Short Sales

Following up on yesterdays introduction, I’d like to discuss a hot real estate niche going on right now – short sales.

A short sale occurs when a bank agrees to allow a homeowner to sell their house for less than is owed yet still consider the mortgage paid off.  This is a great solution for everybody involved and here’s why:  The homeowner gets out of their upside down mortgage and get to start new without the blemish of a foreclosure on their record.  The bank saves itself the hassle and cost of the foreclosure and auction process.  The bank also, importantly, no longer need to carry reserves against the defaulted mortgage – enabling the banks to lend higher amounts of money for the same amount of cash it has on hand.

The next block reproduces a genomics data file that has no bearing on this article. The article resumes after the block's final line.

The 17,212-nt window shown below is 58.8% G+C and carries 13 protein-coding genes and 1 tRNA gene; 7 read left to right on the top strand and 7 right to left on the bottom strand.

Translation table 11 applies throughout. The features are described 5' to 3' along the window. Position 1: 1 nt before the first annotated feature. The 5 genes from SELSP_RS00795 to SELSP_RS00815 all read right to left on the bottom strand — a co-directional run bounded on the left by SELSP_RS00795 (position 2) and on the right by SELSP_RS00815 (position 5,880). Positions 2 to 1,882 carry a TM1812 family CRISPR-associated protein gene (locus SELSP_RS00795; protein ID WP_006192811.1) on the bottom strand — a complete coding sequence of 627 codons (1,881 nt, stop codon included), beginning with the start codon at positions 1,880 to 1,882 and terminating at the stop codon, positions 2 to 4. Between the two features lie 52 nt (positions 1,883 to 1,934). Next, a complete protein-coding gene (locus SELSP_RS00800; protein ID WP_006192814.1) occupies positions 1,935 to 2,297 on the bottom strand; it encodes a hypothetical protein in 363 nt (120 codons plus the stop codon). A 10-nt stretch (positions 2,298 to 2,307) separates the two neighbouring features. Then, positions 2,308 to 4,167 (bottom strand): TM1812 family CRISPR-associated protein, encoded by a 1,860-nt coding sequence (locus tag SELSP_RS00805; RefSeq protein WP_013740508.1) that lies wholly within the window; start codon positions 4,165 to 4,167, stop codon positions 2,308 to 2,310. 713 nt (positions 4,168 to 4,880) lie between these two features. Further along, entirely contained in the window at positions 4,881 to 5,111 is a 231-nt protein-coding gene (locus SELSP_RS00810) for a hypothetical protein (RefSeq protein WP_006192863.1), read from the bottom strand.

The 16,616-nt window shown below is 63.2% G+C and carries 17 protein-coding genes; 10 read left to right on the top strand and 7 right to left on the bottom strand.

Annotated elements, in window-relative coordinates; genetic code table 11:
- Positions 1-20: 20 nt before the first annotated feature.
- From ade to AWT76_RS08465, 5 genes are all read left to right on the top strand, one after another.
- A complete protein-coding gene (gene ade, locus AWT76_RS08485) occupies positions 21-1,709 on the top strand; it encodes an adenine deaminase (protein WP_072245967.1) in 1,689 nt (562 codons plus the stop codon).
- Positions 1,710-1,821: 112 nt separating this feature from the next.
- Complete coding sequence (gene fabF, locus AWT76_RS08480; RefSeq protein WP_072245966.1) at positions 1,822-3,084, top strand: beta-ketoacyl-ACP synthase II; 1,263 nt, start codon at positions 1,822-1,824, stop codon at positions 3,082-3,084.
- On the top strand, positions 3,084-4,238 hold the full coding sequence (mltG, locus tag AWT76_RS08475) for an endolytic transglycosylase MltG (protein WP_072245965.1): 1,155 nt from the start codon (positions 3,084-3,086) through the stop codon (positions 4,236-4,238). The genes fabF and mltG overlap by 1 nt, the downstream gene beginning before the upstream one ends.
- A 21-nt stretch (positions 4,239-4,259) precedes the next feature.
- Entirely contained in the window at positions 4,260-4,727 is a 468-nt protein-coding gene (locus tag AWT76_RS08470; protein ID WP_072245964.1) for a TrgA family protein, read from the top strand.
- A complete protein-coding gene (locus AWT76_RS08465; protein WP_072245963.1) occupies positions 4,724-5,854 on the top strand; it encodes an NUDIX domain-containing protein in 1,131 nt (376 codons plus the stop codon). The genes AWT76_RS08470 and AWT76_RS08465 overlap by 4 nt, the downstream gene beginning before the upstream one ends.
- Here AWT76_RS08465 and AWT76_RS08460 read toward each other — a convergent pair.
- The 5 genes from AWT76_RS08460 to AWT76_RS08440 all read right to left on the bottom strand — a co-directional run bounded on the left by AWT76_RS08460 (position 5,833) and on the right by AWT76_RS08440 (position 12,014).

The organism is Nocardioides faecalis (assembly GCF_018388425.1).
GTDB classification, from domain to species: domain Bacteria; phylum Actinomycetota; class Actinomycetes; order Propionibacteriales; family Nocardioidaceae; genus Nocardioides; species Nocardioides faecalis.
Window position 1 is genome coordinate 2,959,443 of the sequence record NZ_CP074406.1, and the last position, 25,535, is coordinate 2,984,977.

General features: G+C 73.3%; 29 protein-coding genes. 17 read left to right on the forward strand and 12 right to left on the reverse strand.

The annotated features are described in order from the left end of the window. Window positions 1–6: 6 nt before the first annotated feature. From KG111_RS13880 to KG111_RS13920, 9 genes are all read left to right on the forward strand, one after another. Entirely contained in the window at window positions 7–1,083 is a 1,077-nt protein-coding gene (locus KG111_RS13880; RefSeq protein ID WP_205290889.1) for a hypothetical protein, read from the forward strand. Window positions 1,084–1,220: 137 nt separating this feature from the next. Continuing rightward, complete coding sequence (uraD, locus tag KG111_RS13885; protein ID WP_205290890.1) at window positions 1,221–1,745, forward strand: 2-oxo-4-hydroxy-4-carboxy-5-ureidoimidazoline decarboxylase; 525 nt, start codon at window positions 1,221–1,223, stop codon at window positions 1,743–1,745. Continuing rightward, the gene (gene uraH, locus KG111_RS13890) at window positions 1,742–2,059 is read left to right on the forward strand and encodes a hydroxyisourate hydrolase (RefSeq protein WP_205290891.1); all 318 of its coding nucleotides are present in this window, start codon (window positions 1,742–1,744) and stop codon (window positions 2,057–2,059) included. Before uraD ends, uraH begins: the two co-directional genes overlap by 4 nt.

The community is also a big winner in a short sale.  When a person who can’t pay for their mortgage is replaced by someone who can pay for their mortgage the result is a more stable household.  More stable households create more stable neighborhoods.  Stable neighborhoods have less crime and create a higher quality of life for the people in them.  Naturally, potential home-buyers will be willing to pay more for a property in a stable neighborhood than an instable neighborhood.  Related to this is an interesting statistic mentioned in the New York Times that half of all foreclosed homes are ransacked by either former owners or vandals.

Lastly, short sales are very lucrative for the investor.  In a short sale it is possible to create your own market with a seller (the bank) who also happens to be very motivated due to the reasons mentioned above.  Additionally, there is (if done right) no competition from other investors, which means there can’t be any bidding war.  The deal is between the bank and the seller and if they agree with your rationale – or even if they  think you aren’t too far off they will go for it.